As for how much enthusiasm there is in Congress for raising the current appropriation, we had a budget hearing recently with the U.S. Senate Appropriations Subcommittee on Labor, Health and Human Services, Education, and Related Agencies. Both Chairman Roy Blunt (R–MO) as well as several other Republican members expressed their strong support for the NIH and interest in raising its budget, as did Ranking Member of the Committee Senator Patty Murray (D–WA) and several other Democrats. Whether their support will lead to an actual substantial increase in the NIH and NCI budgets remains to be seen, but clearly there is a lot of support for NIH and for increasing the appropriation on both sides of the aisle.
The RAS Initiative
In 2013, the NCI launched the RAS Initiative to improve the treatment of many cancers driven by mutant RAS genes. Please talk about some of the findings of the RAS Initiative so far.
There are several active projects being pursued in the RAS Initiative where we have already seen progress. One is in the development of new assays for RAS inhibition, which can be subjected to high-throughput screening. Another is in the joint effort of the Pancreatic Cancer Action Network and the NCI’s Frederick National Laboratory for Cancer Research to award two postdoctoral fellowships to support research on KRAS mutations in pancreatic cancer. A third project is the development of a number of high-quality reagents, which will be made available to the cancer research community, so investigators can be studying material with a similar origin.
Encouraging Cancer Research
When we talked a year ago, you mentioned that the NIH was experiencing a loss in cancer researchers due to reductions in funding. Has the situation stabilized, and what have been the ramifications of stagnant budgets over the past decade?
Unfortunately, some people have left cancer research because of our inability to support as many investigators as we would like. On the other hand, we are certainly trying to provide strong support for early-stage investigators as well as other kinds of support for transition funding for postdoctoral fellows, for example, and for physician/scientists, so they have a greater likelihood of becoming independent.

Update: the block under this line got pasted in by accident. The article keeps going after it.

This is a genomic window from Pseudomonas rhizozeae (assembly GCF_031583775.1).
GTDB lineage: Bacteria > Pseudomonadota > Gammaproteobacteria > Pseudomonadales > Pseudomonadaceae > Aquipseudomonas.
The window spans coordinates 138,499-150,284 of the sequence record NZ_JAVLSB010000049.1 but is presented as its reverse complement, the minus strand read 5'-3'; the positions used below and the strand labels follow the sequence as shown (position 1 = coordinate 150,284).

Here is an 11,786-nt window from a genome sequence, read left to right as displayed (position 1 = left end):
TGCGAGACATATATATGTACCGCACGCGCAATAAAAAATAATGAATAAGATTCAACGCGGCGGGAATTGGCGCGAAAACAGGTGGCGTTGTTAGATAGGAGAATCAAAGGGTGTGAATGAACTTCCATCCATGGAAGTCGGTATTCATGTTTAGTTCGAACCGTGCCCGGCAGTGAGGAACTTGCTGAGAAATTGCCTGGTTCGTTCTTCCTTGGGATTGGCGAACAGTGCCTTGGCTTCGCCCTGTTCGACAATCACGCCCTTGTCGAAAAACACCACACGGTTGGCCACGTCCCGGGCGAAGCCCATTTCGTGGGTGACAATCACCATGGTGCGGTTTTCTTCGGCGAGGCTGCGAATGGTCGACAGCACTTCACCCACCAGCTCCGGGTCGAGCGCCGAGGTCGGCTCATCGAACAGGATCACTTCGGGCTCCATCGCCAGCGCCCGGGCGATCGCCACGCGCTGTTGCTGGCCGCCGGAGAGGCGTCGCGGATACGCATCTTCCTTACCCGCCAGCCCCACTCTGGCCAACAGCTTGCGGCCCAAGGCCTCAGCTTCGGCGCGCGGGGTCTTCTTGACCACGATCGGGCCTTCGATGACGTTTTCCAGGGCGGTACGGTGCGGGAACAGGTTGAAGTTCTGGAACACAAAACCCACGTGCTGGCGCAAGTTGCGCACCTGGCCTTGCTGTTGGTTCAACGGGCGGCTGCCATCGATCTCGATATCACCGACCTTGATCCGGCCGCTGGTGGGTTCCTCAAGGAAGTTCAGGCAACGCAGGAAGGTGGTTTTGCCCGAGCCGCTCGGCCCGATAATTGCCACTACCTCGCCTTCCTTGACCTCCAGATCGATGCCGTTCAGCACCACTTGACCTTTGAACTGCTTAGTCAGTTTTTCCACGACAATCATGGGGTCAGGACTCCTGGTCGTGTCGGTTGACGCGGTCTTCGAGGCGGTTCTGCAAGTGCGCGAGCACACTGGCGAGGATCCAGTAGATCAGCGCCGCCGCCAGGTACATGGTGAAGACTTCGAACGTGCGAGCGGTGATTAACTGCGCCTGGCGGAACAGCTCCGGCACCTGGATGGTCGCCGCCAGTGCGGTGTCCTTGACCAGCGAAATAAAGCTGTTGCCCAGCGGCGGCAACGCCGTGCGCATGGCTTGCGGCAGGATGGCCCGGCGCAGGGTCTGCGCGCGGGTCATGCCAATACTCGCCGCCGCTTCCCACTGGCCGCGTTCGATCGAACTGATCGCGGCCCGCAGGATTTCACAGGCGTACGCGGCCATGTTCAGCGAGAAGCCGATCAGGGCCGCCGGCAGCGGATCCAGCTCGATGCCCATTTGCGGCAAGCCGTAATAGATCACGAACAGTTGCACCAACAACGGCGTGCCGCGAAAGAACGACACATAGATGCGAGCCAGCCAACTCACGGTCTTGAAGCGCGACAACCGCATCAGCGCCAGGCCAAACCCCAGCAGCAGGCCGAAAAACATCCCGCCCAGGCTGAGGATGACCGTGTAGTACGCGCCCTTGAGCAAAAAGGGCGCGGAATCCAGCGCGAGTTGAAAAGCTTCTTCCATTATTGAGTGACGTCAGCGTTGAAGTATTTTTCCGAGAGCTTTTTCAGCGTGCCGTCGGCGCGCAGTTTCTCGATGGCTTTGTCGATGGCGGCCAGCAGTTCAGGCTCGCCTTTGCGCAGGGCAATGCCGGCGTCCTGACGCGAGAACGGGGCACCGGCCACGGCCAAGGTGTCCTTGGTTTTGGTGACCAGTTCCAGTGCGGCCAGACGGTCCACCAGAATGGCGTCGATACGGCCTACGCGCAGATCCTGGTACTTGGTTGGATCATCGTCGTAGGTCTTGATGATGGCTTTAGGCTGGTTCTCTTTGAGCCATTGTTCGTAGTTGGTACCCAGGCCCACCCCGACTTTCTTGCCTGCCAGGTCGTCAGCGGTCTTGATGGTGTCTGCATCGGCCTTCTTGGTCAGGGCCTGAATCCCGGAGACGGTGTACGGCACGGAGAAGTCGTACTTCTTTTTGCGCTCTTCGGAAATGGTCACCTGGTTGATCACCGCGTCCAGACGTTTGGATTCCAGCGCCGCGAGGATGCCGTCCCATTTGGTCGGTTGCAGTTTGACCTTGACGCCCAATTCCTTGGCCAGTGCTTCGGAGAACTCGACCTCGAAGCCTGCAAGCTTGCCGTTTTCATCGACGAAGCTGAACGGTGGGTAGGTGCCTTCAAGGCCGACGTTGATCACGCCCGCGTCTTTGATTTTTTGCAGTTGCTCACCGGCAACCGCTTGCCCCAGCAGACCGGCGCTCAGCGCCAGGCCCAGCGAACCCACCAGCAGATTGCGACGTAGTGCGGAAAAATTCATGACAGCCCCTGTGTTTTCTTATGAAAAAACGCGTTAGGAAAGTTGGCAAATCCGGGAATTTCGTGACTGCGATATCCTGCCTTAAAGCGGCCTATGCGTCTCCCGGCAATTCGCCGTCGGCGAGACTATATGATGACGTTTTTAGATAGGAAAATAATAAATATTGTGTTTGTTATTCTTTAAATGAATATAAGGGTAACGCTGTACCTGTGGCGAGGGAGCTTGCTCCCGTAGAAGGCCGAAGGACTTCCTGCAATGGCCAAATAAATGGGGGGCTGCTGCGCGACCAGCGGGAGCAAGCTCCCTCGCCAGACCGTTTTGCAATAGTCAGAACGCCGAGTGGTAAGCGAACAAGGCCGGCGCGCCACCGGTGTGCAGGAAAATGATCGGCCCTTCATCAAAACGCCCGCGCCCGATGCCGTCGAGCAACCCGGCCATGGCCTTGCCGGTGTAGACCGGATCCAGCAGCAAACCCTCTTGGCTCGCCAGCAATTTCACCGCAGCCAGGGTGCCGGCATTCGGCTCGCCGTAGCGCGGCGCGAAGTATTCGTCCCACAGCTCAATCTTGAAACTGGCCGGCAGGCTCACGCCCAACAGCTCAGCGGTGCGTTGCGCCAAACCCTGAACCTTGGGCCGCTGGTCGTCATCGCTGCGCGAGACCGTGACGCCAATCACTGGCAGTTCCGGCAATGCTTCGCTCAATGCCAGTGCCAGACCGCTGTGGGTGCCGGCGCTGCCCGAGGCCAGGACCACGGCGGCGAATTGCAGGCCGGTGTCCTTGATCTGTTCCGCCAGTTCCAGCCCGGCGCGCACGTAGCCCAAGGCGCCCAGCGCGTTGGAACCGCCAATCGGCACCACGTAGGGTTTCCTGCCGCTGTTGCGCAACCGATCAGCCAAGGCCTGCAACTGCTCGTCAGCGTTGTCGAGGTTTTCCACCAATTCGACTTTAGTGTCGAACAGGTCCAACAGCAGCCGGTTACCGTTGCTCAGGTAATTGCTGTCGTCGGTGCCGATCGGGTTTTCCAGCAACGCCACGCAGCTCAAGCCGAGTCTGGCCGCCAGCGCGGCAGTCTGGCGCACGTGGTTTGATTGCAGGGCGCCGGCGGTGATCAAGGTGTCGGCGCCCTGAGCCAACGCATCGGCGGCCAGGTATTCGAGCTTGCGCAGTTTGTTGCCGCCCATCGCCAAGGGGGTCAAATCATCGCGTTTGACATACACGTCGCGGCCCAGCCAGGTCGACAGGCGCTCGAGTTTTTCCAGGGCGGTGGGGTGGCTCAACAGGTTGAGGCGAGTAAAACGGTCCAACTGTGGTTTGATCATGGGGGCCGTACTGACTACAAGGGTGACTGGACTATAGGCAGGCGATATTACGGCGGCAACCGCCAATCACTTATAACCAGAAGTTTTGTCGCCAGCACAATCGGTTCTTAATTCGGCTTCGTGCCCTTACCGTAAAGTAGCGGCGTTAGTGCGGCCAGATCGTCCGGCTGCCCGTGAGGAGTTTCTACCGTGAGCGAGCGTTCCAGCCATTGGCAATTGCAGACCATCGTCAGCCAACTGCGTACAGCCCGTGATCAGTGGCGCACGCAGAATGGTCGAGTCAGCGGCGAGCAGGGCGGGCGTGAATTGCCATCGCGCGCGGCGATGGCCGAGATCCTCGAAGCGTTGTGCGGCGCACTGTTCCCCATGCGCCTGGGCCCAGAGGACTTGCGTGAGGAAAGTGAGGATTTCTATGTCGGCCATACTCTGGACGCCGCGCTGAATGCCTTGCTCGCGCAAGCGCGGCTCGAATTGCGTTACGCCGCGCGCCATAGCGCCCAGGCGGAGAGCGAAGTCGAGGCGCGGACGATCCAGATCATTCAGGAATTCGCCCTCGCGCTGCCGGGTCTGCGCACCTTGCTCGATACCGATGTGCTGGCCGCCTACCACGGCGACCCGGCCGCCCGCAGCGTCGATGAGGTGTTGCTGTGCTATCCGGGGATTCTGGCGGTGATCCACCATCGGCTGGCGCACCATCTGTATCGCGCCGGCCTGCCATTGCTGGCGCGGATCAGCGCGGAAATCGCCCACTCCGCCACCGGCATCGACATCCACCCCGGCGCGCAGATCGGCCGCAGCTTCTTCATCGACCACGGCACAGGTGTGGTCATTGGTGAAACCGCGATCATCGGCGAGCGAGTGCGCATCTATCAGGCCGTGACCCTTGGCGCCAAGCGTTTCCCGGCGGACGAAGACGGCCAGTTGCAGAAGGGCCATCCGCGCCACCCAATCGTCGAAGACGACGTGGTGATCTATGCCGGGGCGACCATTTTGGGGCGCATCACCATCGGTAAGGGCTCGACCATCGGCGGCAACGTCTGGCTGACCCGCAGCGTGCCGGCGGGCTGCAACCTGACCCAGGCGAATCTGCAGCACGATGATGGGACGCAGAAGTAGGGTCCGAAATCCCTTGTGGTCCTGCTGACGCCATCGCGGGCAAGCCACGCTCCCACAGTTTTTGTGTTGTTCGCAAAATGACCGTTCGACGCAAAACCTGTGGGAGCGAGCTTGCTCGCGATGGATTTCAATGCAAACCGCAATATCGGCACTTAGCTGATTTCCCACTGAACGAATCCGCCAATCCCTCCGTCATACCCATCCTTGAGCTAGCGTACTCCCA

Last year, we launched the Outstanding Investigator Award, which is not designed to increase retention among cancer researchers, but rather to provide long-term support for some of our outstanding investigators, so they can work on cancer research that might be more speculative or may take longer to pursue. The Outstanding Investigator Award provides a higher dollar amount for a longer period than our other awards—up to $600,000 per year for 7 years—so the researcher has funding stability.
The first round of applications has been received, but we have not yet awarded grants for those applications. The Outstanding Investigator Award is something we are looking forward to continuing to support. We want investigators to take risks and worry that in some funding environments, that may be more difficult to do, and this is one way in which we are trying to support those efforts.